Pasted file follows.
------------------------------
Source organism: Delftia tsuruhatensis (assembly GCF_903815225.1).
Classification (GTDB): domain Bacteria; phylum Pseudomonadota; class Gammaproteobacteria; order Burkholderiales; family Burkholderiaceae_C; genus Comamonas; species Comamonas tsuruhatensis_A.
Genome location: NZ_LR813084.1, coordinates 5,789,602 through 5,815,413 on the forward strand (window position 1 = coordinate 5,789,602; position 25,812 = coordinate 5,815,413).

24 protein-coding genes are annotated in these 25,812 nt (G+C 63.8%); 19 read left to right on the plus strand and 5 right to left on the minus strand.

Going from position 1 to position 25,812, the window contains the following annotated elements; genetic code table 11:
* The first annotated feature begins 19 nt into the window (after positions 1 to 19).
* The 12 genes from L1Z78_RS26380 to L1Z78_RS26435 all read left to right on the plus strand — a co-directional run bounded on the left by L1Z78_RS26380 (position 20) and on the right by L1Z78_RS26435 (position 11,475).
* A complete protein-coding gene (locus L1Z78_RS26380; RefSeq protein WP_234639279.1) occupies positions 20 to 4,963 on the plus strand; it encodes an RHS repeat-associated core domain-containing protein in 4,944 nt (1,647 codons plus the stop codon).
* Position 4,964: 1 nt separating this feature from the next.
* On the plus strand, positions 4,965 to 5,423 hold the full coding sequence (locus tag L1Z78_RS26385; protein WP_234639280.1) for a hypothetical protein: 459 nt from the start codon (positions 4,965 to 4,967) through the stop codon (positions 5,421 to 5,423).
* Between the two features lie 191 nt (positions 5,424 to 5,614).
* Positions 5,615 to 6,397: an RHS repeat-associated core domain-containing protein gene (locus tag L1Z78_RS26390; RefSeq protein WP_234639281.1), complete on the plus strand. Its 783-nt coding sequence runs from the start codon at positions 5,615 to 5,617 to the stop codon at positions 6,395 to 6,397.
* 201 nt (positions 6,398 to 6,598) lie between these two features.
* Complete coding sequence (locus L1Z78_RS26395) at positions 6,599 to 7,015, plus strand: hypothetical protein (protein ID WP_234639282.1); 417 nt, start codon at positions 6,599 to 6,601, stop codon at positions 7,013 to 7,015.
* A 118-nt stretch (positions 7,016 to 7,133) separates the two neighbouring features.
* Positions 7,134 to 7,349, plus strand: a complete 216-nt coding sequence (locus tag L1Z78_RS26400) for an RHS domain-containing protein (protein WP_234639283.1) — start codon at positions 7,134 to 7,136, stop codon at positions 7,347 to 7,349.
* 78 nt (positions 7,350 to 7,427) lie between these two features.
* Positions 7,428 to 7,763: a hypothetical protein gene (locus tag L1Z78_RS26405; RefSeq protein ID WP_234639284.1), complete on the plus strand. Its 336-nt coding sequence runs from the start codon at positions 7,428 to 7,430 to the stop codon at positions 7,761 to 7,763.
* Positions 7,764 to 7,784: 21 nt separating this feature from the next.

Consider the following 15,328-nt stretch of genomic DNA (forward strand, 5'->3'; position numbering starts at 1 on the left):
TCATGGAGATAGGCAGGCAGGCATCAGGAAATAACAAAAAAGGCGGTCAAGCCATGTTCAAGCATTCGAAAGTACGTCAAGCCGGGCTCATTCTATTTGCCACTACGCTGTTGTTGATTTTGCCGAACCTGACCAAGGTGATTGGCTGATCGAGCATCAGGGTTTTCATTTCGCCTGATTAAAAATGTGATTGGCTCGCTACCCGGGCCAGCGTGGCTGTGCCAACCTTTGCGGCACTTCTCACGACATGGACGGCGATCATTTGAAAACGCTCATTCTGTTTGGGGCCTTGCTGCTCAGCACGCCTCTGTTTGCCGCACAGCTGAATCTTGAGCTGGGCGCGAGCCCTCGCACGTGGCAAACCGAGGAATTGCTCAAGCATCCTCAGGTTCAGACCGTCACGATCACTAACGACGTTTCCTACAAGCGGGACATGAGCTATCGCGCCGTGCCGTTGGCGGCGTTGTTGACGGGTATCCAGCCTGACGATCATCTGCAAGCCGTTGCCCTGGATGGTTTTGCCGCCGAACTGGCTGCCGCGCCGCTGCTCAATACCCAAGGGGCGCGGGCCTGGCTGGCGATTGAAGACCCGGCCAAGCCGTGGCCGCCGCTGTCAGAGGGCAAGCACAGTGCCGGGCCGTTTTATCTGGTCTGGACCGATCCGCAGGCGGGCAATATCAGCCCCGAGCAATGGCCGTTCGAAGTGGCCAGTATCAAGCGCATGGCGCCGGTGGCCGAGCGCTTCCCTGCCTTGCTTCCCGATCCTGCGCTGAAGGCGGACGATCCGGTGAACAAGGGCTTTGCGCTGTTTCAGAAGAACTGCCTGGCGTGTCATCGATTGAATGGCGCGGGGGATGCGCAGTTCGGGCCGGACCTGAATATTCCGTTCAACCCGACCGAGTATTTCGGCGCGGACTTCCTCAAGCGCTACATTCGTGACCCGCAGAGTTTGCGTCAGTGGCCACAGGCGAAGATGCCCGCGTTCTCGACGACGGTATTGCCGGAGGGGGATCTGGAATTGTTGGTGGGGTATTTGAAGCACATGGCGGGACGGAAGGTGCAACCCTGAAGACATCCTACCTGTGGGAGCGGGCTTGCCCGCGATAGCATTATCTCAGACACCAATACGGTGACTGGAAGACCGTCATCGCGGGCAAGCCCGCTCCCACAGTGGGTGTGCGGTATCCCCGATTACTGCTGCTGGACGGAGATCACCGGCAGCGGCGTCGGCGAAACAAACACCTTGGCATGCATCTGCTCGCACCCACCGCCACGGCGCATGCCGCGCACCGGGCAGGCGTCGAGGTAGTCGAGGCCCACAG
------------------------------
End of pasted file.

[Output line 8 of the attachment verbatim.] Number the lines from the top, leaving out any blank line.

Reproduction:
* A complete protein-coding gene (locus L1Z78_RS26380; RefSeq protein WP_234639279.1) occupies positions 20 to 4,963 on the plus strand; it encodes an RHS repeat-associated core domain-containing protein in 4,944 nt (1,647 codons plus the stop codon).